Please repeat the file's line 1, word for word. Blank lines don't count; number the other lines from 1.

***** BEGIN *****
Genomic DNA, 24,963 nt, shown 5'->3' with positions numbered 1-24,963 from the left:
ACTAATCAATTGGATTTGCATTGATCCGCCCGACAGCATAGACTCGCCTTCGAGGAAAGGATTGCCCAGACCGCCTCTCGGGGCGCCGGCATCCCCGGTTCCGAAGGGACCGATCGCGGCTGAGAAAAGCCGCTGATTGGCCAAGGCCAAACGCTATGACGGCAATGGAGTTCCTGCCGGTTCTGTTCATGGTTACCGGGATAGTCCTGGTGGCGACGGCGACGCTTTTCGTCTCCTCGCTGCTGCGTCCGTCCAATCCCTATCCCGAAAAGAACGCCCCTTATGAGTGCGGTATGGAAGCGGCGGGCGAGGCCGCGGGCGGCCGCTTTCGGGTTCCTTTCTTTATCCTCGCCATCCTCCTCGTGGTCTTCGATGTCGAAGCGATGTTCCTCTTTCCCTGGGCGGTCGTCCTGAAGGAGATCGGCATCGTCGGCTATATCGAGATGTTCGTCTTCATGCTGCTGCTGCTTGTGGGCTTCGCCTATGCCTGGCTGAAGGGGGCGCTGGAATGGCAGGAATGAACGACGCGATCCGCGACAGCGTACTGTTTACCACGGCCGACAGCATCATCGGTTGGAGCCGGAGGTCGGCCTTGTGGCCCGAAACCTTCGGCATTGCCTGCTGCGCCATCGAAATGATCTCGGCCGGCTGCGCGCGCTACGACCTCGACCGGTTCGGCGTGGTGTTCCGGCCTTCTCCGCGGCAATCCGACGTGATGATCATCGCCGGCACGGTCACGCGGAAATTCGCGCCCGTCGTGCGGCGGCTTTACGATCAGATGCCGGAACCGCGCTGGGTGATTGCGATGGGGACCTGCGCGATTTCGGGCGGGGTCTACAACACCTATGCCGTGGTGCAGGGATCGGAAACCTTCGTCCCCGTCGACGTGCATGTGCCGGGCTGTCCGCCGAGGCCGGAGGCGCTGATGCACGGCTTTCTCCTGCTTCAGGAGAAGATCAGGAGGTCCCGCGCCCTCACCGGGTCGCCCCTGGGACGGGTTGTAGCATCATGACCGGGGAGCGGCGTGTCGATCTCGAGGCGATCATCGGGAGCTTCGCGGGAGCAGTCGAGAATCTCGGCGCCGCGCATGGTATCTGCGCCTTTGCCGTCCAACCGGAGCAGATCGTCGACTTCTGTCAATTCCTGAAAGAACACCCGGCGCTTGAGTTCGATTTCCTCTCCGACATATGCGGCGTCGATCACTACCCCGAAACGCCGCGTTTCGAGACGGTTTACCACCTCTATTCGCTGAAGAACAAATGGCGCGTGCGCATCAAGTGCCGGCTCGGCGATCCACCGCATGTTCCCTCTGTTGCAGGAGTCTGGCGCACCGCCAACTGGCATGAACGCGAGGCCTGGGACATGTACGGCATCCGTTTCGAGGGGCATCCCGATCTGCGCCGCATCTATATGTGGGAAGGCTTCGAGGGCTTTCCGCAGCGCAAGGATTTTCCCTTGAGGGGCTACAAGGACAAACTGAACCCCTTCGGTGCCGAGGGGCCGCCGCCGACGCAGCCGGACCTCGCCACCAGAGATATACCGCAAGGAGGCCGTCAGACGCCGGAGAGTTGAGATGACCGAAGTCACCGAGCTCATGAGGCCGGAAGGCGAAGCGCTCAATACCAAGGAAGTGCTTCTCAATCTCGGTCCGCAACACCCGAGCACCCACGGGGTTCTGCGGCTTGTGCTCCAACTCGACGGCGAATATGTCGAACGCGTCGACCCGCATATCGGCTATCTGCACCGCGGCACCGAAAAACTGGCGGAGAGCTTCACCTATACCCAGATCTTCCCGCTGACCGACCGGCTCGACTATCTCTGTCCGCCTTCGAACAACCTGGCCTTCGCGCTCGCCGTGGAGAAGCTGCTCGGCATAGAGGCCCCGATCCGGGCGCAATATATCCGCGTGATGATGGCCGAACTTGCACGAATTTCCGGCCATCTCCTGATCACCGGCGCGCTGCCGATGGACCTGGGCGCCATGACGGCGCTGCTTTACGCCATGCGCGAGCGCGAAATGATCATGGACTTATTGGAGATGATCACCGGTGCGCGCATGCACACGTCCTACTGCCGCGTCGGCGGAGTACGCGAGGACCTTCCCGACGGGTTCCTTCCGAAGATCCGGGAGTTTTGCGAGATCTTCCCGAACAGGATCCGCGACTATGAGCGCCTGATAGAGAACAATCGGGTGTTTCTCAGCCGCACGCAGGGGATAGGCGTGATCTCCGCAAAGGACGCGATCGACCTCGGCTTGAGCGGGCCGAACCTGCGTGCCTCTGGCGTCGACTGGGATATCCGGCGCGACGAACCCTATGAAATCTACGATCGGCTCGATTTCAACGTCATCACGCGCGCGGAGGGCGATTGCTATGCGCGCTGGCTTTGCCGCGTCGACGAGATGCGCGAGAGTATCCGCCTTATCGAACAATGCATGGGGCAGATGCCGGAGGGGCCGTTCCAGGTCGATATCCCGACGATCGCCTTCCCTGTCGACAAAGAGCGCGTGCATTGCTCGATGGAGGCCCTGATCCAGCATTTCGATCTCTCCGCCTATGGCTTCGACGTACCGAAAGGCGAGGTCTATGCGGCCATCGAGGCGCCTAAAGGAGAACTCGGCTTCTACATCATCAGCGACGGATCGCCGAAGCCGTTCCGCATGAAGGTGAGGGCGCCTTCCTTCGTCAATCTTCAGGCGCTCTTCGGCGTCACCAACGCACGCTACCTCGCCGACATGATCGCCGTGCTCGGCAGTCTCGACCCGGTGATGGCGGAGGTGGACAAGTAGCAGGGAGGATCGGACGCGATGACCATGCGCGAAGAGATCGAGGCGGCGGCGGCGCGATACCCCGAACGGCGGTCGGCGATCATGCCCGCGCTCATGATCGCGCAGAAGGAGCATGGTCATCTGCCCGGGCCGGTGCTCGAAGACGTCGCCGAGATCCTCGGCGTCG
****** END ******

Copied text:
Genomic DNA, 24,963 nt, shown 5'->3' with positions numbered 1-24,963 from the left: